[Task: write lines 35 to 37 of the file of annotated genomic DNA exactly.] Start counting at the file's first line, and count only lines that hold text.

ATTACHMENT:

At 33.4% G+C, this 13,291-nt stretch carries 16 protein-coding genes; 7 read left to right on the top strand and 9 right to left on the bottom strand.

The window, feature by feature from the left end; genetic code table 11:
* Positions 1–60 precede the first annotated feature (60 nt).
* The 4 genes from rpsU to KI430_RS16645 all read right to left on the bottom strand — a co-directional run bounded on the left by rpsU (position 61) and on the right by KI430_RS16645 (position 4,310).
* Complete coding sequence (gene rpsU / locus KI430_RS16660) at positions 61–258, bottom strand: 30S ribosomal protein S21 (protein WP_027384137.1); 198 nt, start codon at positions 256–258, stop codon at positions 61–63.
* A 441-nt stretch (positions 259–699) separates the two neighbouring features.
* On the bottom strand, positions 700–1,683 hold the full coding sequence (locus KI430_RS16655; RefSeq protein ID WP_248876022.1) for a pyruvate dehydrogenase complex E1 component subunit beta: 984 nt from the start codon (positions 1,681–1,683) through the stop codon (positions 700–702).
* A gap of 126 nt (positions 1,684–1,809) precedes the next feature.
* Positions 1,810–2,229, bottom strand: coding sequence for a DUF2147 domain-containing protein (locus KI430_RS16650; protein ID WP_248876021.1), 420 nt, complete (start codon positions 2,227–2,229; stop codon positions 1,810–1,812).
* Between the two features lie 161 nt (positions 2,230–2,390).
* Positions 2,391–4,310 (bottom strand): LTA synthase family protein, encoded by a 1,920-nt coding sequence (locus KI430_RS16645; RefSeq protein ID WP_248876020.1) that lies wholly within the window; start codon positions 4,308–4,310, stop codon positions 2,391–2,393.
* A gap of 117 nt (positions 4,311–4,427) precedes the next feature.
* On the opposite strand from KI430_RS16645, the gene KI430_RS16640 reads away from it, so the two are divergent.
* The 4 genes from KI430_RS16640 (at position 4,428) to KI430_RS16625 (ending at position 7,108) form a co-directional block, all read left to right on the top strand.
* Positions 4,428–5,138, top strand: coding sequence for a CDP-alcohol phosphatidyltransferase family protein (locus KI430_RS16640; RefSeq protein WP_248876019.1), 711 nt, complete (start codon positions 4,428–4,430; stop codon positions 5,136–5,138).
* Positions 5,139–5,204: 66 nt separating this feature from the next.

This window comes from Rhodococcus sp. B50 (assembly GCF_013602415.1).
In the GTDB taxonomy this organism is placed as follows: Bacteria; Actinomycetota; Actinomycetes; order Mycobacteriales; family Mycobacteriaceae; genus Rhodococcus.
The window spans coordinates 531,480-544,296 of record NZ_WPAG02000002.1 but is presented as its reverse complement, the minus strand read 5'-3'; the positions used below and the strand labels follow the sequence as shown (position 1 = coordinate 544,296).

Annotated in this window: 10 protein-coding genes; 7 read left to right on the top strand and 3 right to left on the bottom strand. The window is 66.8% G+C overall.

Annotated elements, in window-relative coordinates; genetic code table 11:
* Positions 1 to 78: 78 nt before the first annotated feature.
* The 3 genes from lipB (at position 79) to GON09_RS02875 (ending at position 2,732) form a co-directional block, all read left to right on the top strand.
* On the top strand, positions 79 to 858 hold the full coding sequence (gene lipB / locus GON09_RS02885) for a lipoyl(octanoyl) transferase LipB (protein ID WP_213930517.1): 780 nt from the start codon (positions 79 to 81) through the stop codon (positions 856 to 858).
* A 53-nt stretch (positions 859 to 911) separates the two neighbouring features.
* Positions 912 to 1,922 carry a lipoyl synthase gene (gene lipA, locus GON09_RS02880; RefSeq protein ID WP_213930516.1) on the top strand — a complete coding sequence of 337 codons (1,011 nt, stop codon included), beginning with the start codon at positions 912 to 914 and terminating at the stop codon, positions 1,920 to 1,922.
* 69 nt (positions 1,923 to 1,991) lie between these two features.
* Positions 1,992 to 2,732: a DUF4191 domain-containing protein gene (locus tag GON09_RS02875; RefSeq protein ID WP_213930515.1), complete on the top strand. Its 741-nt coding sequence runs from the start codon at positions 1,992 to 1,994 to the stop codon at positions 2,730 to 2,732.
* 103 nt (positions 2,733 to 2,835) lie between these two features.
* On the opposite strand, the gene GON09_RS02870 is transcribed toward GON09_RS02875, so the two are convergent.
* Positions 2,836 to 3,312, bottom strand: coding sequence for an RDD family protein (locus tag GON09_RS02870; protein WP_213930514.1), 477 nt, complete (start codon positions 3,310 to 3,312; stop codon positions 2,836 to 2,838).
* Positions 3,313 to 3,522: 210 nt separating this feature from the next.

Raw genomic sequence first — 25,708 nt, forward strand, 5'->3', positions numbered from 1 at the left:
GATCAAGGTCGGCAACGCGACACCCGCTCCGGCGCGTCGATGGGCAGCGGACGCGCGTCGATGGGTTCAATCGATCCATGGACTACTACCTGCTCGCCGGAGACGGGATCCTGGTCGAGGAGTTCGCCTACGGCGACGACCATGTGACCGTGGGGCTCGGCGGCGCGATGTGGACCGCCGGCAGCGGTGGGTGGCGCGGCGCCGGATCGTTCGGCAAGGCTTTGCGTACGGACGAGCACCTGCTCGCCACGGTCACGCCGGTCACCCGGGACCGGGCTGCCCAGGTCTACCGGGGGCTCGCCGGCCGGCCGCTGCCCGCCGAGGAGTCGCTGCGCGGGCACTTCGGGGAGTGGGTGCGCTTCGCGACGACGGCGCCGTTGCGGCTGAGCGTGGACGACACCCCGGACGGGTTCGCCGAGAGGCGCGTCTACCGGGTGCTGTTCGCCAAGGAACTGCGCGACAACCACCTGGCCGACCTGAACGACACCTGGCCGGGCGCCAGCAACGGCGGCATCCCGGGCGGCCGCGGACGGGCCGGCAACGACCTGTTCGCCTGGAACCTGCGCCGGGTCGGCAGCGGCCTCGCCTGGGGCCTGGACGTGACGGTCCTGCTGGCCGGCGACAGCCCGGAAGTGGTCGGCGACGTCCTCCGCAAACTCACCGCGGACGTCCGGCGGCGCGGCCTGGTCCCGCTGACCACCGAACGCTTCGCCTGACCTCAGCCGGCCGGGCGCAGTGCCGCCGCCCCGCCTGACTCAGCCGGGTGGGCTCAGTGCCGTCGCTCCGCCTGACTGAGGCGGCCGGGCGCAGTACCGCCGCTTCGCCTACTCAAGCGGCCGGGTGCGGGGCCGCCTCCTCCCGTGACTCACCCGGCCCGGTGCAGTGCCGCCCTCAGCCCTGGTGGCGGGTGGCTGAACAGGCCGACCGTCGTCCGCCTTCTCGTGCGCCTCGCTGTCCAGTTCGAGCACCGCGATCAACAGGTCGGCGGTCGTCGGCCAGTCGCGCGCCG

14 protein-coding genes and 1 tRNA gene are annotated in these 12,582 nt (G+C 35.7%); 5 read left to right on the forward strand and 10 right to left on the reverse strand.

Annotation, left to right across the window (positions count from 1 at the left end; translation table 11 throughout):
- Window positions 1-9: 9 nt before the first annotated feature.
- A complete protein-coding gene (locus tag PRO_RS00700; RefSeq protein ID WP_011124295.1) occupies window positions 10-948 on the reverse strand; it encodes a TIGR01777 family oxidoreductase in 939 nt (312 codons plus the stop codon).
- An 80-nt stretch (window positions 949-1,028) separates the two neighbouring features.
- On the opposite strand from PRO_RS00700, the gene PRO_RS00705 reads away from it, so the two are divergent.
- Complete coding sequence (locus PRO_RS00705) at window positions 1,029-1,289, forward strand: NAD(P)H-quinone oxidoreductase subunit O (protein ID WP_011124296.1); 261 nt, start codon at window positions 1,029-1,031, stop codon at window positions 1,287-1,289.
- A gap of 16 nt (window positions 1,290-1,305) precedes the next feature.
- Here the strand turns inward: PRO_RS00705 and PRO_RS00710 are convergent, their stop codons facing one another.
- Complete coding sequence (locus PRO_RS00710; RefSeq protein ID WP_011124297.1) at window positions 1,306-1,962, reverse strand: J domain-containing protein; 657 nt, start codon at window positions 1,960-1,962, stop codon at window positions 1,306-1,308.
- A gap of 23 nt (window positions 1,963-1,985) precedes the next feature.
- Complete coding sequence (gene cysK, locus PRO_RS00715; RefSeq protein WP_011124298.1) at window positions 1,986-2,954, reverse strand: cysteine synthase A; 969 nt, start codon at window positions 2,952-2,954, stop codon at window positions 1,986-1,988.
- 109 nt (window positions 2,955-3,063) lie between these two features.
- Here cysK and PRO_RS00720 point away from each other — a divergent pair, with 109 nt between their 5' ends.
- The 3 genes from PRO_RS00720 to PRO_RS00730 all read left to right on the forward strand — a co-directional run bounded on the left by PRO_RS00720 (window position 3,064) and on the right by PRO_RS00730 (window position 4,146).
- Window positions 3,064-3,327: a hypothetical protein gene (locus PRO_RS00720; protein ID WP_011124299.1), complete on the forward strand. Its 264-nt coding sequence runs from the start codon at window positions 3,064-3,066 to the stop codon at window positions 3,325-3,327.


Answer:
14 protein-coding genes and 1 tRNA gene are annotated in these 12,582 nt (G+C 35.7%); 5 read left to right on the forward strand and 10 right to left on the reverse strand.

Annotation, left to right across the window (positions count from 1 at the left end; translation table 11 throughout):
- Window positions 1-9: 9 nt before the first annotated feature.